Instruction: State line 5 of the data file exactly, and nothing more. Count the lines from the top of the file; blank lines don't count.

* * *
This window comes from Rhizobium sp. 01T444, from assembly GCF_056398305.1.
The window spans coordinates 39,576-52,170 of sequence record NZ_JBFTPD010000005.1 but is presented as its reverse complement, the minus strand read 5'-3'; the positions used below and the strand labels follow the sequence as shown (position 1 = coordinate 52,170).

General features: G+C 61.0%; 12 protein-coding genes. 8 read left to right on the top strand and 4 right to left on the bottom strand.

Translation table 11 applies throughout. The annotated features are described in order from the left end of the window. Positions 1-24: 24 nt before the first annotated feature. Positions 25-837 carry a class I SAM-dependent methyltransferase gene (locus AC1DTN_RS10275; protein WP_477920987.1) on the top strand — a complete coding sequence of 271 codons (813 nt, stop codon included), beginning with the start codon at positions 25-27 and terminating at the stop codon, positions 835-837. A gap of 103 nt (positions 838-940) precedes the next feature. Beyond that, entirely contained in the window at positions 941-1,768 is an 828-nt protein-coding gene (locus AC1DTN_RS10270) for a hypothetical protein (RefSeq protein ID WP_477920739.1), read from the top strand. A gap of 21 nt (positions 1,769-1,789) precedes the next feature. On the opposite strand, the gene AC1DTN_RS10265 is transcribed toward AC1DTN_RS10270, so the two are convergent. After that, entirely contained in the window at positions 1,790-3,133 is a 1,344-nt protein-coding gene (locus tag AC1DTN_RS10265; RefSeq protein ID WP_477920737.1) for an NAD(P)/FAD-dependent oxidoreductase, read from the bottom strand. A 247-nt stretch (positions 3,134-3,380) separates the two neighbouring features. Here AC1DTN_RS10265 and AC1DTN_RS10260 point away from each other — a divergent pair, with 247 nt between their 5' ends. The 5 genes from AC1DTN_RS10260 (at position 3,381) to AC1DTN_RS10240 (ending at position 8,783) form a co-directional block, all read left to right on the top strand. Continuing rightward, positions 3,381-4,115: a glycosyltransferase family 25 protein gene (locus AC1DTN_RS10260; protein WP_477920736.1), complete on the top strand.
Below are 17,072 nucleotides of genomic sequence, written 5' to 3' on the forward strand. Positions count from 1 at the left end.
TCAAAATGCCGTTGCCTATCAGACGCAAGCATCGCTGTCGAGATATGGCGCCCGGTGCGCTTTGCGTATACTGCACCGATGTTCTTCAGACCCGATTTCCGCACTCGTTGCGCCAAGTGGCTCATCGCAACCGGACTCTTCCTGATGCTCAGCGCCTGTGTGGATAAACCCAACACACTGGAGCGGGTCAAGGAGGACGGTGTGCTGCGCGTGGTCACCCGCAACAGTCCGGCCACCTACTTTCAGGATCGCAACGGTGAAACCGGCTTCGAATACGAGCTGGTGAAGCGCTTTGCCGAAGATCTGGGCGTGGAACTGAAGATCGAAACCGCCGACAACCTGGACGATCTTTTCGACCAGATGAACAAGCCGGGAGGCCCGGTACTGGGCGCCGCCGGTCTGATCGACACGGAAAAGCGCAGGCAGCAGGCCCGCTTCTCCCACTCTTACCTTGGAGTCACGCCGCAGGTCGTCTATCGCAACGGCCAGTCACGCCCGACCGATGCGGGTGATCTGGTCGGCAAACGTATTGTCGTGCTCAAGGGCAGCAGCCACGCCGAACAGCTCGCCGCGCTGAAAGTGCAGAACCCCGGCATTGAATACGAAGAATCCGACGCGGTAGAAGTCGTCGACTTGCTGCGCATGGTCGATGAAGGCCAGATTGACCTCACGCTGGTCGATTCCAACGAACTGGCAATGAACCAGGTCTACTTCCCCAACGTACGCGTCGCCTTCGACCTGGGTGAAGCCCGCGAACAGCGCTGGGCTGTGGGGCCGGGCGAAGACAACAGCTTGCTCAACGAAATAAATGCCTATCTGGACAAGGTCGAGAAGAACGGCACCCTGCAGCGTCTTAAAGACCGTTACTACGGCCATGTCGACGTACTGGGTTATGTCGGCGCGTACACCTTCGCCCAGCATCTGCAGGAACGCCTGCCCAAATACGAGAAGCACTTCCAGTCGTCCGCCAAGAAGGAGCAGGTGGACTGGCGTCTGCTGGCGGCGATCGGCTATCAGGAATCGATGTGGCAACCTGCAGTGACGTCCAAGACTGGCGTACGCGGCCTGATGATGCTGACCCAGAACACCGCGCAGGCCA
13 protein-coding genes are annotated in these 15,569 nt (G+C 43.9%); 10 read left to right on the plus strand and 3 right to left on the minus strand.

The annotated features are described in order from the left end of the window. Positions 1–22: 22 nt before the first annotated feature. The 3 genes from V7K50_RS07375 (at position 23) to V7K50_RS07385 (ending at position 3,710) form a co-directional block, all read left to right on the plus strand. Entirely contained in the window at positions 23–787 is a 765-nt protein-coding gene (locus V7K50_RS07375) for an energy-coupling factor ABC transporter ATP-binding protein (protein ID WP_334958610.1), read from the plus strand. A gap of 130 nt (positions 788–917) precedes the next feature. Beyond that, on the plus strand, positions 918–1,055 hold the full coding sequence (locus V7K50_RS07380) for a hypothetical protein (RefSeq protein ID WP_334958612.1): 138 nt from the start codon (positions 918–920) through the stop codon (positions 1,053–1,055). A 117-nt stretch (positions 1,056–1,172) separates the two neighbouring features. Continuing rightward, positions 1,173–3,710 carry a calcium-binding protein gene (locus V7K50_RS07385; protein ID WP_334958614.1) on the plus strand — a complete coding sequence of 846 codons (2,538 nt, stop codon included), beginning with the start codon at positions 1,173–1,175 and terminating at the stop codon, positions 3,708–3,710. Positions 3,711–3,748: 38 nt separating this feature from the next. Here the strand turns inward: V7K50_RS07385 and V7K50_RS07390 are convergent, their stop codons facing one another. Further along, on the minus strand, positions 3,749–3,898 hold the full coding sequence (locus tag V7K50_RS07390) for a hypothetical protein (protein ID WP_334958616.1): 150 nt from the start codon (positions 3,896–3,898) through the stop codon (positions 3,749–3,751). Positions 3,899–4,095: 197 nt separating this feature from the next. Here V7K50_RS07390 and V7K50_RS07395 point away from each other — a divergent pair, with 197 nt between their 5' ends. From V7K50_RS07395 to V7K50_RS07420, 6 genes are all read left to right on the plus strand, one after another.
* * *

Below are 17,072 nucleotides of genomic sequence, written 5' to 3' on the forward strand. Positions count from 1 at the left end.